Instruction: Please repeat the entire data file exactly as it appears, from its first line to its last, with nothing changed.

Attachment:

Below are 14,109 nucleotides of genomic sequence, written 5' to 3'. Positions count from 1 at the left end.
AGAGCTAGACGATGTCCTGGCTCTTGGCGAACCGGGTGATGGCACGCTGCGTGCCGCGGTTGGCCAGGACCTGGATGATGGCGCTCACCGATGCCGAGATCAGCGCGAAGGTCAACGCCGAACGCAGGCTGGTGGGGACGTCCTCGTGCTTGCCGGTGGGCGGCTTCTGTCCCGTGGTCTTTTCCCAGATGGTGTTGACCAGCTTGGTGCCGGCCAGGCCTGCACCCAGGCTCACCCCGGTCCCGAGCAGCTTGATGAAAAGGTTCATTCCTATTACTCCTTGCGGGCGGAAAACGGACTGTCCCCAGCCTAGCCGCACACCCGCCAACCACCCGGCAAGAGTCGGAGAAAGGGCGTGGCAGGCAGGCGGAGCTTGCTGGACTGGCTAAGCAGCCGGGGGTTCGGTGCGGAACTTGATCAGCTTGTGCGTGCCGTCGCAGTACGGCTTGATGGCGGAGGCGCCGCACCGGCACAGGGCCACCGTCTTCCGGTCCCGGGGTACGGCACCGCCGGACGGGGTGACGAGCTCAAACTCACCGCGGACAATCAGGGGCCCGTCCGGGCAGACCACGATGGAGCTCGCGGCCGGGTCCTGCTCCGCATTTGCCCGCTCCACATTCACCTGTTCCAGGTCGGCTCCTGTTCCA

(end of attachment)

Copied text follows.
Below are 14,109 nucleotides of genomic sequence, written 5' to 3'. Positions count from 1 at the left end.
AGAGCTAGACGATGTCCTGGCTCTTGGCGAACCGGGTGATGGCACGCTGCGTGCCGCGGTTGGCCAGGACCTGGATGATGGCGCTCACCGATGCCGAGATCAGCGCGAAGGTCAACGCCGAACGCAGGCTGGTGGGGACGTCCTCGTGCTTGCCGGTGGGCGGCTTCTGTCCCGTGGTCTTTTCCCAGATGGTGTTGACCAGCTTGGTGCCGGCCAGGCCTGCACCCAGGCTCACCCCGGTCCCGAGCAGCTTGATGAAAAGGTTCATTCCTATTACTCCTTGCGGGCGGAAAACGGACTGTCCCCAGCCTAGCCGCACACCCGCCAACCACCCGGCAAGAGTCGGAGAAAGGGCGTGGCAGGCAGGCGGAGCTTGCTGGACTGGCTAAGCAGCCGGGGGTTCGGTGCGGAACTTGATCAGCTTGTGCGTGCCGTCGCAGTACGGCTTGATGGCGGAGGCGCCGCACCGGCACAGGGCCACCGTCTTCCGGTCCCGGGGTACGGCACCGCCGGACGGGGTGACGAGCTCAAACTCACCGCGGACAATCAGGGGCCCGTCCGGGCAGACCACGATGGAGCTCGCGGCCGGGTCCTGCTCCGCATTTGCCCGCTCCACATTCACCTGTTCCAGGTCGGCTCCTGTTCCA